The crane-truck that donated the delivery of our container literally did not come to a stand still before 2 boys stole some steel hooks from its tool boxes.
Upon overhearing some ladies talking about it, I walked up to the group of boys that always hang out in the street and asked who would like to make a quick 20 bucks. Needless to say, I had everyone's attention and when I did I said "20 bucks to guy that bring me the items Pitte and his buddy stole" and then I walked away. I think I must have caught them off guard knowing that it happened and also knowing the name of the culprit.
Everyone jumped up and three minutes later I handed the stolen items to a perplexed driver that did not understood why I had the same items in my hand that he had in his tool boxes. (No brother these are not duplicates, they are yours!)
The next day I saw the two culprits, called them over and had a heart to heart with both. God granted me the wisdom to realize the situation was more complex than what meets the eye.
That evening I kept playing with ideas concerning how to connect with these boys. I googled "minute to win it" and for some reason ended up with "bar tricks!" Ok, I know the big picture stuff about bars and in the same breath I confess that I have developed a curiosity and appreciation for a good bar trick – they can be very funny and more important, useable!
The next day we were scheduled to pour the foundations but the opportunity to play the bar trick on these boys was the reason for the grin on my face. As usual, the boys started to hang around shortly after our arrival. Containing my excitement and putting on my poker face, I walked up to them and asked if they knew that the container (the 40' one onsite) had magic powers. Of course, they laughed and threw out chirpy comments, as expected for 14 or 15 year olds. Pulling out a $100 bill (South Africa rands, not dollars), I said "$100 bucks says you cannot stand right next to the container and lift your right leg." Needless to say, I had their full attention. The chirpy comments and laughter appeared to have no limits as they prepared themselves to collect.
It is an exceptional feeling when you have a bunch of boys going wild and you know they forgot one tiny little street smart lesson: "pay attention when a deal is too good to be true." Oh, it was sweetness in the making. I only had one more move to take care of so I said "What is the counter to my $100 on the table?" For a moment they got quiet but I quickly suggested 1/2 hours volunteer work from each if they failed. After asking for a show of hands, 7 out of 7 boys were in and their excitement for collecting a quick $100 was back to full throttle.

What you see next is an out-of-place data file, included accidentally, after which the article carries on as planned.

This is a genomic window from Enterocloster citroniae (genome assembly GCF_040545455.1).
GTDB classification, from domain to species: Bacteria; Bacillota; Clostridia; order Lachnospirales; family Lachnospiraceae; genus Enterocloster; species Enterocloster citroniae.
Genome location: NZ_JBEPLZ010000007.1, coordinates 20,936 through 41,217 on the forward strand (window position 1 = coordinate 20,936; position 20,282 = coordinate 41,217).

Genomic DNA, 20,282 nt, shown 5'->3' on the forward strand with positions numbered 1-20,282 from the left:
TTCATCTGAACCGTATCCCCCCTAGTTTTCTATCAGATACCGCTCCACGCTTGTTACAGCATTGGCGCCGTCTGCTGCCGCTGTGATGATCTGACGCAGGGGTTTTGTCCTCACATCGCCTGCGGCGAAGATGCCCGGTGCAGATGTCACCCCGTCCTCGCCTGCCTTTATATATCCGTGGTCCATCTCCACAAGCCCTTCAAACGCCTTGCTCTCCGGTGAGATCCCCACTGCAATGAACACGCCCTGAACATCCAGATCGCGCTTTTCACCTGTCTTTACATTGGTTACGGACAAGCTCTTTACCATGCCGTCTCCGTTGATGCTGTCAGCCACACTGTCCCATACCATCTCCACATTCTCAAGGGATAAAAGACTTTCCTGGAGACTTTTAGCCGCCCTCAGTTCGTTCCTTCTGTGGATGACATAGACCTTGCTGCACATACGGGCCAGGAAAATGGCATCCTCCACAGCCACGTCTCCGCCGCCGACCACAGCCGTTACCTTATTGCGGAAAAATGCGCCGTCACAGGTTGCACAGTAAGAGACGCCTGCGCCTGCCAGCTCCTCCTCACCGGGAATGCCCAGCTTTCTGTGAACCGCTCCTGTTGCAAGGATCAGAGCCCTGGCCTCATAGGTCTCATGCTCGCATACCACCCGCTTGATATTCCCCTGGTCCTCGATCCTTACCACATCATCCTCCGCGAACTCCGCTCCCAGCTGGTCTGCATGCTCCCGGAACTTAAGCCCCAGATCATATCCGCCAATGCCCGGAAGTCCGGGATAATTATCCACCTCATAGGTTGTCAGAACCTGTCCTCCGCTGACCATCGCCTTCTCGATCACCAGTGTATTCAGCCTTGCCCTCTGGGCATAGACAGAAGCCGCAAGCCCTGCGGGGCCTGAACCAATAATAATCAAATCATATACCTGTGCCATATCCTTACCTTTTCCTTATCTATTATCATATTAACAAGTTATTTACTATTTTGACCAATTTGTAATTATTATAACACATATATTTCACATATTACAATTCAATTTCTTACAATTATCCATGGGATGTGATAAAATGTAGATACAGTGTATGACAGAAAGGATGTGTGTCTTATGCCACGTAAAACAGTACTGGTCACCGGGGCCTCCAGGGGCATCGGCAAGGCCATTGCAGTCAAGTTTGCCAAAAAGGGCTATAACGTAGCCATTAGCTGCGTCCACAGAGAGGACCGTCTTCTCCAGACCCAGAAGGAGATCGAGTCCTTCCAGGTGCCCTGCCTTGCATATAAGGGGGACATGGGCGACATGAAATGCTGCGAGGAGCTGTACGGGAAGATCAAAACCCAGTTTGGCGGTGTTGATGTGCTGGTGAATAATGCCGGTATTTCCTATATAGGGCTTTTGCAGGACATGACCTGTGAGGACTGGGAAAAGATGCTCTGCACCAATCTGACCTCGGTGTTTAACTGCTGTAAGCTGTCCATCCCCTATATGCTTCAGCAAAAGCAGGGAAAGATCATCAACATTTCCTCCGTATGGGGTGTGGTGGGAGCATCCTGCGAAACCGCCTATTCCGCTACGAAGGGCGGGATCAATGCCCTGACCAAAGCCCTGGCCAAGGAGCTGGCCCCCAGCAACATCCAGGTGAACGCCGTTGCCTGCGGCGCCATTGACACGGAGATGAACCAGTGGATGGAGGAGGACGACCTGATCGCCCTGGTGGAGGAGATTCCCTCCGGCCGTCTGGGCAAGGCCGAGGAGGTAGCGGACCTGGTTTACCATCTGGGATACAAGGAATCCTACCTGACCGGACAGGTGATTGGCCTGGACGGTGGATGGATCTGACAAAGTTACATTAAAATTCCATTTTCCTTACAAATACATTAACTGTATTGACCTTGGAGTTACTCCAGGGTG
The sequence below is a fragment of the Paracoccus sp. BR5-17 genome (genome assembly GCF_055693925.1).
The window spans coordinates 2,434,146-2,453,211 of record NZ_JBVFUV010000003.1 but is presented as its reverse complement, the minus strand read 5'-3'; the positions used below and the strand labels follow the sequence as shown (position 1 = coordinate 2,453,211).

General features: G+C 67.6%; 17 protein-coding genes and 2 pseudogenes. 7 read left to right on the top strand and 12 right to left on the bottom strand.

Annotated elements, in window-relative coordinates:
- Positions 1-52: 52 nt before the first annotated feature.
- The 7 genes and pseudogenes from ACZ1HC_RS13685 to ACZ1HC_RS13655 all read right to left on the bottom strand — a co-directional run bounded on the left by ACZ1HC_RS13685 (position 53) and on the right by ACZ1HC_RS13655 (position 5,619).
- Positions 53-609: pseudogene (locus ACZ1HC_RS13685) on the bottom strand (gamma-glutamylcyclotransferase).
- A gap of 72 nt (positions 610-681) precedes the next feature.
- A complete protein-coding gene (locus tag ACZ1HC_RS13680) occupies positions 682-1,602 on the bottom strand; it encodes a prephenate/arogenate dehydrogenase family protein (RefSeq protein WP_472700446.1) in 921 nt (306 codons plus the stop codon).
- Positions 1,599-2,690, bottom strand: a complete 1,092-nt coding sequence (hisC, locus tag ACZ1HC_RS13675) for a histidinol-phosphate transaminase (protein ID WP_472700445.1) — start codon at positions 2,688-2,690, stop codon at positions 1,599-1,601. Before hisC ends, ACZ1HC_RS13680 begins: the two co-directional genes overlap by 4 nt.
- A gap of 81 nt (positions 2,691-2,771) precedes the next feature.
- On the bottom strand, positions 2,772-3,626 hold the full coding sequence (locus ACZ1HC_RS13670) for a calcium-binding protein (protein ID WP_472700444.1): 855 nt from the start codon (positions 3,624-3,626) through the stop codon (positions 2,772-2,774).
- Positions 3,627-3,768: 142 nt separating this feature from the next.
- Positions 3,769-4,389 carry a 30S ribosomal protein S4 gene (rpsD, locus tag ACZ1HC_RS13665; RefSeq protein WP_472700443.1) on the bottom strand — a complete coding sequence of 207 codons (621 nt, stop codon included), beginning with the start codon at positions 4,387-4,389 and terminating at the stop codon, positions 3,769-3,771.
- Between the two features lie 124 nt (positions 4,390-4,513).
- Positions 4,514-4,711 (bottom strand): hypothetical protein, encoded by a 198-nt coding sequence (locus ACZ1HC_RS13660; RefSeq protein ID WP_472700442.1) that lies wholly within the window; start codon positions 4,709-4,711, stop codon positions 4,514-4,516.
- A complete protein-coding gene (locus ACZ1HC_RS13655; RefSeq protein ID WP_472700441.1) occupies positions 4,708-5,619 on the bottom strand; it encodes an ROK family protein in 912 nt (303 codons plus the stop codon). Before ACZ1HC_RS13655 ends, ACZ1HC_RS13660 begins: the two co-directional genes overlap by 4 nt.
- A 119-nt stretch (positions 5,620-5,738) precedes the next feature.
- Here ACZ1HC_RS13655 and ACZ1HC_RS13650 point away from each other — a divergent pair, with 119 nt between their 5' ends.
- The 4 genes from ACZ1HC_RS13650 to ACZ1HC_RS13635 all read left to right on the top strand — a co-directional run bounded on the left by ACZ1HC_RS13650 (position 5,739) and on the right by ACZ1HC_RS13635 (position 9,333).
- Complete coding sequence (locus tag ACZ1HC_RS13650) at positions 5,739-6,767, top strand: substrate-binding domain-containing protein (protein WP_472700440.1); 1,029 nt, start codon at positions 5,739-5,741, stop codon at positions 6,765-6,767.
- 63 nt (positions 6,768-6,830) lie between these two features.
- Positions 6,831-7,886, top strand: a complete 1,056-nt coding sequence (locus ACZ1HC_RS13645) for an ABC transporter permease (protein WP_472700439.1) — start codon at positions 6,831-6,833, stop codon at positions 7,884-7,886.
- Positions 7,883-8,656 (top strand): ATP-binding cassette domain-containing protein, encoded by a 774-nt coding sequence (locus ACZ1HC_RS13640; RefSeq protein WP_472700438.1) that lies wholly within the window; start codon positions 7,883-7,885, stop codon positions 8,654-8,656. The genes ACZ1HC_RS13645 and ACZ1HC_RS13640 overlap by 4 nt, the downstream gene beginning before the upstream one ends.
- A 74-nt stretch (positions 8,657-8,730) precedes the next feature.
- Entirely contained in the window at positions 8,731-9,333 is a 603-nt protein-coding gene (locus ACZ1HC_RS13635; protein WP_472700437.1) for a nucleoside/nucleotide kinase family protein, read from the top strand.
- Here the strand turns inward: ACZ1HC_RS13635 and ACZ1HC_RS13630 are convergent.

First one up...I explained how the challenge must be done. Left ankle, knee, hip, shoulder and cheek must touch the side of the container. Then, without falling over, lift the right leg (hint: this is impossible). A few short minutes later the sweet words rang in my ears: "Sir, we think we owe you a half hour of work."
For more than an hour I had seven boys helping to dig the foundations ... it was a beautiful thing, very beautiful!! They had to take turns with the shovels and picks and every time I saw a pick not swinging or a shovel not working I said.. "Gentlemen, that pick or that shovel must not stand still." I could not help to keep smiling as their chirpy comments were now focused on one another, each knowing more and having more muscle that his buddy and then ready to show off.
Afterwards, I offered coke and cookies to show my appreciation, which also opened the door for a deeper question, "50 bucks to the person that can tell me what was Adam's sin as it relates to men." I could see all had the "ate forbidden fruit" answer in mind. Before they even had the chance to answer, I informed them that it was not the correct answer and that we will leave it for the next time we see one another.
The reason these boys hang out in the street and not in school is because they are all expelled - for the most part because of fighting. Stealing is almost a given for all and I am no fool to think they will not outsmart me the next opportunity they get. Securing the building site including what was built during the day keeps me tossing and turning.
Nevertheless, what happens next to the containers, outside the walls of the planned "Super Kitchen," or if you like, "Outside the Bowl," is indeed the reason for being here in the first place - this week it was a sweet reminder of that and I thank God for it."
Written by Mars van der Colff (South Africa OTB Country Director)